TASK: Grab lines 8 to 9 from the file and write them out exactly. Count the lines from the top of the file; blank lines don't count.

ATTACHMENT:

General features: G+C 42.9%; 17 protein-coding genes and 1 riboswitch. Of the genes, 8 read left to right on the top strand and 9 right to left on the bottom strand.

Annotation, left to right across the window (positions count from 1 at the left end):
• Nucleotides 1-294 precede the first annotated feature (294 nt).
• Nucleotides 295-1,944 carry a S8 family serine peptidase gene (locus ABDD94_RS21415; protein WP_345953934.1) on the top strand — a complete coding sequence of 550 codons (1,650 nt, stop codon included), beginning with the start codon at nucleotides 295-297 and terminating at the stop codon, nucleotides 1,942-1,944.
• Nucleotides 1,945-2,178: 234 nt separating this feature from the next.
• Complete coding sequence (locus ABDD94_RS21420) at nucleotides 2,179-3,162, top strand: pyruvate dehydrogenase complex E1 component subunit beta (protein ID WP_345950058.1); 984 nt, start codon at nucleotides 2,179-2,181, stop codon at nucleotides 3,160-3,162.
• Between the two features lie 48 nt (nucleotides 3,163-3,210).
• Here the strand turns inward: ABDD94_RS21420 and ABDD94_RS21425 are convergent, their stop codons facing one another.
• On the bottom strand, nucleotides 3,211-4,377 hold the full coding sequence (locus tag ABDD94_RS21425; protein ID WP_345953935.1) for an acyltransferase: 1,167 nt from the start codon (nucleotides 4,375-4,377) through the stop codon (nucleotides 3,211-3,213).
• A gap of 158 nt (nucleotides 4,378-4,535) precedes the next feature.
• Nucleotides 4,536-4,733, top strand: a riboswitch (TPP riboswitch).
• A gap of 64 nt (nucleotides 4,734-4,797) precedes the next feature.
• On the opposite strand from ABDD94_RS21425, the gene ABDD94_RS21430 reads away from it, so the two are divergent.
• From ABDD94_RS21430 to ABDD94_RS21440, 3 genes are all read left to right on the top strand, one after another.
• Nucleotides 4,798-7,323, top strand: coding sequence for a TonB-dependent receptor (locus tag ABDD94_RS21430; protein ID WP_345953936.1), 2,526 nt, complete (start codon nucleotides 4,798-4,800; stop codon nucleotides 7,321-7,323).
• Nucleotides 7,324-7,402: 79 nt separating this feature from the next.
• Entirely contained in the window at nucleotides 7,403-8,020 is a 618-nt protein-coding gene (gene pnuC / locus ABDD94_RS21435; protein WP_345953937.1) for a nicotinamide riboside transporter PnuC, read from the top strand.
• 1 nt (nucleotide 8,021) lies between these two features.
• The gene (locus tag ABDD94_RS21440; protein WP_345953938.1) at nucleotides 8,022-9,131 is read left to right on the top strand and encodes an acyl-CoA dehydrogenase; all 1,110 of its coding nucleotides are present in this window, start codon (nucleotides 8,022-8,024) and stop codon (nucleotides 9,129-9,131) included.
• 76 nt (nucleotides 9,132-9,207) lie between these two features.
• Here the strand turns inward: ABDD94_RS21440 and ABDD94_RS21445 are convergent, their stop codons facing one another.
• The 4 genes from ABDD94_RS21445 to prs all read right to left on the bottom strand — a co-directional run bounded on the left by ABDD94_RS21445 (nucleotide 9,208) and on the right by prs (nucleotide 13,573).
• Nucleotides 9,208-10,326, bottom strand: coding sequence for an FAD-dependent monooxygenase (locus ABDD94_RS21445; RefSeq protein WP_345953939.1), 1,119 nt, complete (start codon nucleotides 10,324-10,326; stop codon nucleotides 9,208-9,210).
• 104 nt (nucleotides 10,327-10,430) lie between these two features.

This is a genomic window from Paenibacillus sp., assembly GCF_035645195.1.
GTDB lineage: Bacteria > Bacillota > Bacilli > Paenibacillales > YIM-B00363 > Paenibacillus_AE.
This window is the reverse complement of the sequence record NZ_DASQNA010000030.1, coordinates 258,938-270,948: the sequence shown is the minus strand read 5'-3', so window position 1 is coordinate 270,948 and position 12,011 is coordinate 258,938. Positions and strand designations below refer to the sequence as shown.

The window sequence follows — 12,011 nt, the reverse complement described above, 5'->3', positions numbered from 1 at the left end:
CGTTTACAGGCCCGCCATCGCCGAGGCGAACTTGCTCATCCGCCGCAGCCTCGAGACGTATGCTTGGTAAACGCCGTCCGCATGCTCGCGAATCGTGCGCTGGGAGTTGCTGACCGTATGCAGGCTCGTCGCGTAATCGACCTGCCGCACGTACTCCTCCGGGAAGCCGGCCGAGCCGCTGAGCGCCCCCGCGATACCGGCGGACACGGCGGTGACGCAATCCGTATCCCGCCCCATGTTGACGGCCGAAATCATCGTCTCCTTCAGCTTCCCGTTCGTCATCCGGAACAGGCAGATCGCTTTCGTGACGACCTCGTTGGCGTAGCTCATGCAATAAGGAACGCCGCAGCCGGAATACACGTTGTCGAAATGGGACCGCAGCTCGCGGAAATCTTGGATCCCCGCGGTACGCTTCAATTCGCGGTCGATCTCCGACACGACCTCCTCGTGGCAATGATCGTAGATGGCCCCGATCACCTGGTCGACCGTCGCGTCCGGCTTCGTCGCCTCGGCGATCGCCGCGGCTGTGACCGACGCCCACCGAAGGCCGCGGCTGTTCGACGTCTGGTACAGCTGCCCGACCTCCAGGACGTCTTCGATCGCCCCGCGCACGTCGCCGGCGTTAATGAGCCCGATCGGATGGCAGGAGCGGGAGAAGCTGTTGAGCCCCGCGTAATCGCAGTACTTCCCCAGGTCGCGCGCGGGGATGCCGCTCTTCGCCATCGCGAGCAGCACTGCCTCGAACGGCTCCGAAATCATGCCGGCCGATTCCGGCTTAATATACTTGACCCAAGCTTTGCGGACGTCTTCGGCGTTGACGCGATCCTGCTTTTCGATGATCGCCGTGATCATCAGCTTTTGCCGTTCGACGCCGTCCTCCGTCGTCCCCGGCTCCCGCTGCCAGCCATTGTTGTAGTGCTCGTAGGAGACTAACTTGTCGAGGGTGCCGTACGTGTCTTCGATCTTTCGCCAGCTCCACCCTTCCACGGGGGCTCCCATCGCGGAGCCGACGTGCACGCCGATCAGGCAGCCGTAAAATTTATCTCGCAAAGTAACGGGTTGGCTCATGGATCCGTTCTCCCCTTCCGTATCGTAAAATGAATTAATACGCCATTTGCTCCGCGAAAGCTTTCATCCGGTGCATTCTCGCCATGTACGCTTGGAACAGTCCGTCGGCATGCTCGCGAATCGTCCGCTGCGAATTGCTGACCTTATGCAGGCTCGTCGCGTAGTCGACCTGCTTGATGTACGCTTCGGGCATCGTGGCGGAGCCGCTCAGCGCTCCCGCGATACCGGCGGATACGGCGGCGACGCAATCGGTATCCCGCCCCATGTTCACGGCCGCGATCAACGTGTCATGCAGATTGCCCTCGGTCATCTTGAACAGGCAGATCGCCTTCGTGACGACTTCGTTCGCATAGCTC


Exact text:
• Here the strand turns inward: ABDD94_RS21420 and ABDD94_RS21425 are convergent, their stop codons facing one another.
• On the bottom strand, nucleotides 3,211-4,377 hold the full coding sequence (locus tag ABDD94_RS21425; protein ID WP_345953935.1) for an acyltransferase: 1,167 nt from the start codon (nucleotides 4,375-4,377) through the stop codon (nucleotides 3,211-3,213).